CEOs tackle tough issues every day, including cybersecurity, innovation, human capital, operational excellence, customer retention, and corporate reputation, to name a few.
However, disaster planning typically only makes the top-five list after something has happened. The reason: Many companies fail to advance plan for the impact of earthquakes, floods, hurricanes and other potentially devastating events—even though they can undermine every one of the priorities mentioned above.
Why do natural disasters get overlooked? It’s our nature to be reactive rather than proactive. Additionally, when it comes to risk, we all have tendencies that can lead to faulty decision-making. Knowing our predispositions, though, may help us correct them. Here are 5 behaviors to watch out for and eliminate. Doing so will help put our disaster risk management process back on track.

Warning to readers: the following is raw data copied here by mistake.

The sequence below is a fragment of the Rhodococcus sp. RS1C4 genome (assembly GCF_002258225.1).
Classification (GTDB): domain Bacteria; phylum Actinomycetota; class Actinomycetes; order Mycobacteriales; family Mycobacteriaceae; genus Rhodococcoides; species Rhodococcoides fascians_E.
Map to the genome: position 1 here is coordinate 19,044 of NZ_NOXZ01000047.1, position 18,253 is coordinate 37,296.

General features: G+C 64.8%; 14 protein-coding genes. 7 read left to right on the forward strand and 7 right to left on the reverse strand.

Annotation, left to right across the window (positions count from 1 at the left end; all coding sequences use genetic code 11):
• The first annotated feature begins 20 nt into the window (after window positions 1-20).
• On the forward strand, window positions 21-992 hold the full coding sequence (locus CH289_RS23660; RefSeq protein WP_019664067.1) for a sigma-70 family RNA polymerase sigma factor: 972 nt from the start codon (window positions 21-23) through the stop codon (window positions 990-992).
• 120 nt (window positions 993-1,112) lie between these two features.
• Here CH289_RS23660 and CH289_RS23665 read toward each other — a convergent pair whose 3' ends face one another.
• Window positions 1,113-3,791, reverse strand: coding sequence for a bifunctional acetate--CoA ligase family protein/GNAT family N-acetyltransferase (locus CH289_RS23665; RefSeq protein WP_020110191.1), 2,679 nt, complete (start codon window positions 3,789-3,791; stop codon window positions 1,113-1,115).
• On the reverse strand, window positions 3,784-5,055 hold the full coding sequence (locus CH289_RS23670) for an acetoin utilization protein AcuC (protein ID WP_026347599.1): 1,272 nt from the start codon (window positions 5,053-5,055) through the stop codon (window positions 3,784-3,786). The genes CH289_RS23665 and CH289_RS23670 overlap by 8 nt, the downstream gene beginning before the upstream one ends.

1. Denial. We see it every year. In the weeks and months after a major natural disaster, companies become keenly aware of the wisdom of hardening or relocating vulnerable facilities. Yet, as catastrophes fade from memory, we shift our focus to more pressing matters. We forget the long-term likelihood or potential severity of a recurrence. We need to overcome this behavior and look coolly at the true risk our facilities (and our suppliers’ facilities) may be exposed to.
2. Selective attention. We like to feel smart, so we tend to discount data that makes us uncomfortable and overvalue information that confirms our existing views. To counteract this behavior, we need to create a comprehensive disaster response plan to deal with contingencies we’d rather not think about, even if we’re convinced a disaster won’t happen.